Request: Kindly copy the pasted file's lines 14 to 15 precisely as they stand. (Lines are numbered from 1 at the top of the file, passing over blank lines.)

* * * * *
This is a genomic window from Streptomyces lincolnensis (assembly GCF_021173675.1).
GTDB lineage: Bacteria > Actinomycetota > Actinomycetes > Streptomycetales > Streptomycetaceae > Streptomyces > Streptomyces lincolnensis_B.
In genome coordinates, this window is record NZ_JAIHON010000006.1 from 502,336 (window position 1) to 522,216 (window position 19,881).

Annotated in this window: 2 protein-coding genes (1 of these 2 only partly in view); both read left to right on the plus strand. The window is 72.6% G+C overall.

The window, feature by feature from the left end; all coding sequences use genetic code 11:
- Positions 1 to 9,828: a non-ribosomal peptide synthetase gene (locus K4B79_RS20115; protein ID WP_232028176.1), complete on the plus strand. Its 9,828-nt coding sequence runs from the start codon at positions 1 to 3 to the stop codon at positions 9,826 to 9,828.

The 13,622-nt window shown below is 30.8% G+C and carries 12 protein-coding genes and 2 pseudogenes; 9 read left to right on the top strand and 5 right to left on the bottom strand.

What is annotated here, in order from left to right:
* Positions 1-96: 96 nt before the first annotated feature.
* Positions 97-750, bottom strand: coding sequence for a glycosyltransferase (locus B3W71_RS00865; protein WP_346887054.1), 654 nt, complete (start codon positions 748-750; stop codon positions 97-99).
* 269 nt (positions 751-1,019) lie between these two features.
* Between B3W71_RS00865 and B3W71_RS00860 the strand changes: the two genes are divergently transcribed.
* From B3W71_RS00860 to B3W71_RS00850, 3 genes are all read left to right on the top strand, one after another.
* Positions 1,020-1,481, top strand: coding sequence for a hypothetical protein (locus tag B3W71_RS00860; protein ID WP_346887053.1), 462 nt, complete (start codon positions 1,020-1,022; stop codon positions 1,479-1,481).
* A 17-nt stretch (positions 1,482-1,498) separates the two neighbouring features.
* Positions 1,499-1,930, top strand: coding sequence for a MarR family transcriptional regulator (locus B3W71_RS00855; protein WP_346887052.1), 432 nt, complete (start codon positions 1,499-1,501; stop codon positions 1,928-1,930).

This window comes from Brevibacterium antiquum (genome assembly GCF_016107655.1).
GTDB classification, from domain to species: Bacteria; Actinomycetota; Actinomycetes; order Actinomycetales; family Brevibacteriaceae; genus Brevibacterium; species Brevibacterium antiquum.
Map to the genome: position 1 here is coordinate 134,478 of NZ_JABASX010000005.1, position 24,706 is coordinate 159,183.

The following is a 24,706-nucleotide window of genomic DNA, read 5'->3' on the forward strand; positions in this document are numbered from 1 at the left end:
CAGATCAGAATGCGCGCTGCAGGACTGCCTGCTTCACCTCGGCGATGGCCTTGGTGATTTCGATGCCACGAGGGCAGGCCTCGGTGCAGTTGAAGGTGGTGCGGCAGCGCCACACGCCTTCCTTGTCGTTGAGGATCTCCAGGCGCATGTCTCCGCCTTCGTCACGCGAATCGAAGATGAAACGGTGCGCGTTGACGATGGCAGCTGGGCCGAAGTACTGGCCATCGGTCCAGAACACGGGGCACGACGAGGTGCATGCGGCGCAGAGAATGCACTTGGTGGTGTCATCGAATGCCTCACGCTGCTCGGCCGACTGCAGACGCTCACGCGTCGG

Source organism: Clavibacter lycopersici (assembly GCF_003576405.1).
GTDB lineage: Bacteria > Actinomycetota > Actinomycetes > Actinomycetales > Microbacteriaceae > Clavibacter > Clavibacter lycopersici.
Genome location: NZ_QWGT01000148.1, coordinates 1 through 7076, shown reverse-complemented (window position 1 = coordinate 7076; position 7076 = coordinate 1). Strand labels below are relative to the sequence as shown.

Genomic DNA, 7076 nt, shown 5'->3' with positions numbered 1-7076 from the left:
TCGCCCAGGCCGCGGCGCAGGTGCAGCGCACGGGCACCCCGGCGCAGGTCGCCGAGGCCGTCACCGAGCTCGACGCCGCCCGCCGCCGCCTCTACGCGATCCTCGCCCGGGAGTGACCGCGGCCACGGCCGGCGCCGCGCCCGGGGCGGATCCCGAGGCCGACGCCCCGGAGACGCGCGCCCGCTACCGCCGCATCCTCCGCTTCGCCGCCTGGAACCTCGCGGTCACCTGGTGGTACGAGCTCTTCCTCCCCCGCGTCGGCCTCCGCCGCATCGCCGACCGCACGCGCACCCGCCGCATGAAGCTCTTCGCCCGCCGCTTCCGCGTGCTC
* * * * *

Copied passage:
* Positions 1,020-1,481, top strand: coding sequence for a hypothetical protein (locus tag B3W71_RS00860; protein ID WP_346887053.1), 462 nt, complete (start codon positions 1,020-1,022; stop codon positions 1,479-1,481).
* A 17-nt stretch (positions 1,482-1,498) separates the two neighbouring features.